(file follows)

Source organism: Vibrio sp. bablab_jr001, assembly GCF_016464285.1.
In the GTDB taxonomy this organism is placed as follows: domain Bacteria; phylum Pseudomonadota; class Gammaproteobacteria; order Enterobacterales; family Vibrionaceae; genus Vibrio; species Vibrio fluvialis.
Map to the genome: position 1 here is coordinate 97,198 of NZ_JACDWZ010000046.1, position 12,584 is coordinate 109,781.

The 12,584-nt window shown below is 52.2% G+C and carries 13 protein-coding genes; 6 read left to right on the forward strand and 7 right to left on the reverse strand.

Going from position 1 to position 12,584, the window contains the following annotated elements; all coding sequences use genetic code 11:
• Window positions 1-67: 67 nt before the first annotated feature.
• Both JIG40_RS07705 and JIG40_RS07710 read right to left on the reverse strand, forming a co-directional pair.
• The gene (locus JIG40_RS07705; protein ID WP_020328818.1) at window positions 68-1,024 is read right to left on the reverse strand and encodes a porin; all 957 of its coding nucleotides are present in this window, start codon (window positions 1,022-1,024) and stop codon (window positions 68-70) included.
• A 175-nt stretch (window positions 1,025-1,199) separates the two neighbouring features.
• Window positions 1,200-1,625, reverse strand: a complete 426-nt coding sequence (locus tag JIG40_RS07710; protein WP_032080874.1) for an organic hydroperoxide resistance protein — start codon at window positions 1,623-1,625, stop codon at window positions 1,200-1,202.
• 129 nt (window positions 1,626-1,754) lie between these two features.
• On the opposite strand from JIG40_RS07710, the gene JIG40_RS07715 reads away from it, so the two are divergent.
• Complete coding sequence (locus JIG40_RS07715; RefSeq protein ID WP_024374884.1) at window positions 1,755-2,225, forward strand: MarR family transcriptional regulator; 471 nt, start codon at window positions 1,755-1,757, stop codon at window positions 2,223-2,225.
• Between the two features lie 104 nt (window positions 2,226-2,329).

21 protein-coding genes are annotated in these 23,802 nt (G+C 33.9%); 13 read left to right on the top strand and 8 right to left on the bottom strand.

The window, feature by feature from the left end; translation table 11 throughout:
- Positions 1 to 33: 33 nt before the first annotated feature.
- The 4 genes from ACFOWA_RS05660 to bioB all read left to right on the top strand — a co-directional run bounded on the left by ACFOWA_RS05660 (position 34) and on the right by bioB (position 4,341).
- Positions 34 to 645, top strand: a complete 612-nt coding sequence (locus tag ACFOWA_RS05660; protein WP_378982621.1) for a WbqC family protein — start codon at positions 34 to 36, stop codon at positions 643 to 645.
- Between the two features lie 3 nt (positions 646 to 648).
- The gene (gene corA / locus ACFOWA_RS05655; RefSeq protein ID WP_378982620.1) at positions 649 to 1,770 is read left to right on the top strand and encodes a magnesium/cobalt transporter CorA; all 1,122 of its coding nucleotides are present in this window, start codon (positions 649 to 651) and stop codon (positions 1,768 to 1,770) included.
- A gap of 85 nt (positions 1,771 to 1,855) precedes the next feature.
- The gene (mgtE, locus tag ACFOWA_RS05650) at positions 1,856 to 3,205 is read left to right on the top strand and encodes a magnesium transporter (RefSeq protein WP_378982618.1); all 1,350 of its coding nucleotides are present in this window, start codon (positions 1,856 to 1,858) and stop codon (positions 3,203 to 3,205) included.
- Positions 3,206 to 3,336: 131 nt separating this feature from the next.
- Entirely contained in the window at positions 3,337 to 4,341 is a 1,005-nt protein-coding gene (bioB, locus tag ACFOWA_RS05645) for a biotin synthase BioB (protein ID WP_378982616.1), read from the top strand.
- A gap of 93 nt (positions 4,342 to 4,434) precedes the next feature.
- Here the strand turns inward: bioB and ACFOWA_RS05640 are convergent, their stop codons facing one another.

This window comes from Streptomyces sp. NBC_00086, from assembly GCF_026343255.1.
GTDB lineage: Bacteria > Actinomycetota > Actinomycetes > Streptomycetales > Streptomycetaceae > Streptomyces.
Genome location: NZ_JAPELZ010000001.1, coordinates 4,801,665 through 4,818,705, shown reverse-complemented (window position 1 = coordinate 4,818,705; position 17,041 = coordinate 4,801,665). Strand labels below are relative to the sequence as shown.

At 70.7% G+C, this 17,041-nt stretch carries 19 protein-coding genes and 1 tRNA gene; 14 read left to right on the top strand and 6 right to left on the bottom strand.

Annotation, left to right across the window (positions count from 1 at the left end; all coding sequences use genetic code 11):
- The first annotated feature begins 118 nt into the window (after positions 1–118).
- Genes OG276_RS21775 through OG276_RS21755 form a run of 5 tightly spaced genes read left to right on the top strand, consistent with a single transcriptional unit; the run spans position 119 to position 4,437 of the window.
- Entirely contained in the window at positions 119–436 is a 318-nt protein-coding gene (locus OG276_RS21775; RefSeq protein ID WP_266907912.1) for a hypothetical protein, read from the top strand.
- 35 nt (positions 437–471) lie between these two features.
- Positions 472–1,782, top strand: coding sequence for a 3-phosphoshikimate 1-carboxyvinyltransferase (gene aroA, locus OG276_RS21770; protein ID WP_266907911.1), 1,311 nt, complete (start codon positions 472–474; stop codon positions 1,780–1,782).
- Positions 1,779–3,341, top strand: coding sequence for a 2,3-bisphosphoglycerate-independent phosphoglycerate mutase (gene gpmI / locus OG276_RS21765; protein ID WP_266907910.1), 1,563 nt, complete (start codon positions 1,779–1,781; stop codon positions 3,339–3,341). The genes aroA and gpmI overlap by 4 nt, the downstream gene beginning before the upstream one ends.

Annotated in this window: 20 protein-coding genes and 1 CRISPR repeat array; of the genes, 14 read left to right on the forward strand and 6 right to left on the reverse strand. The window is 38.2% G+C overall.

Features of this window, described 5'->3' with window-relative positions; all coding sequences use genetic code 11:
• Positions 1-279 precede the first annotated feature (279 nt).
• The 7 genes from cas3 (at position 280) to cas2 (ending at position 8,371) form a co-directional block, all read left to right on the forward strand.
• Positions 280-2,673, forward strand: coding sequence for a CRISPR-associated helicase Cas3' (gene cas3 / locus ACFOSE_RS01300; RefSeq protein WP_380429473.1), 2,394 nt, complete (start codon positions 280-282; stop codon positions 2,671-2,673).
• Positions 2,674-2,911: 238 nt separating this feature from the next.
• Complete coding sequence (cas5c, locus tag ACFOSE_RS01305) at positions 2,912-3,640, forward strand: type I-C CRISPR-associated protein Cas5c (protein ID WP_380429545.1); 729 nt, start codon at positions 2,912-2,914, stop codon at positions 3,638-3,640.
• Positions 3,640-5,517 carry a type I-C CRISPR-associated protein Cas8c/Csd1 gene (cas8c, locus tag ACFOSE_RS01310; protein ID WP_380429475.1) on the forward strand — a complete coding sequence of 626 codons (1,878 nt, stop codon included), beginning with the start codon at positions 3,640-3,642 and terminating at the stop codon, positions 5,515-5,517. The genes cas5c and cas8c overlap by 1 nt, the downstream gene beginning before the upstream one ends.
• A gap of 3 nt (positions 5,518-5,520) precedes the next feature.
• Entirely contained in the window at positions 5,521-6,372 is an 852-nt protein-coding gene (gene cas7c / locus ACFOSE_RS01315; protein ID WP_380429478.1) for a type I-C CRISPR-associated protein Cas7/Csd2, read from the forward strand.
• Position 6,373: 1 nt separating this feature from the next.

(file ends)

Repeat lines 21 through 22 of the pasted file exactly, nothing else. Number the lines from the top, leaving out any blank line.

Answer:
- The gene (gene corA / locus ACFOWA_RS05655; RefSeq protein ID WP_378982620.1) at positions 649 to 1,770 is read left to right on the top strand and encodes a magnesium/cobalt transporter CorA; all 1,122 of its coding nucleotides are present in this window, start codon (positions 649 to 651) and stop codon (positions 1,768 to 1,770) included.
- A gap of 85 nt (positions 1,771 to 1,855) precedes the next feature.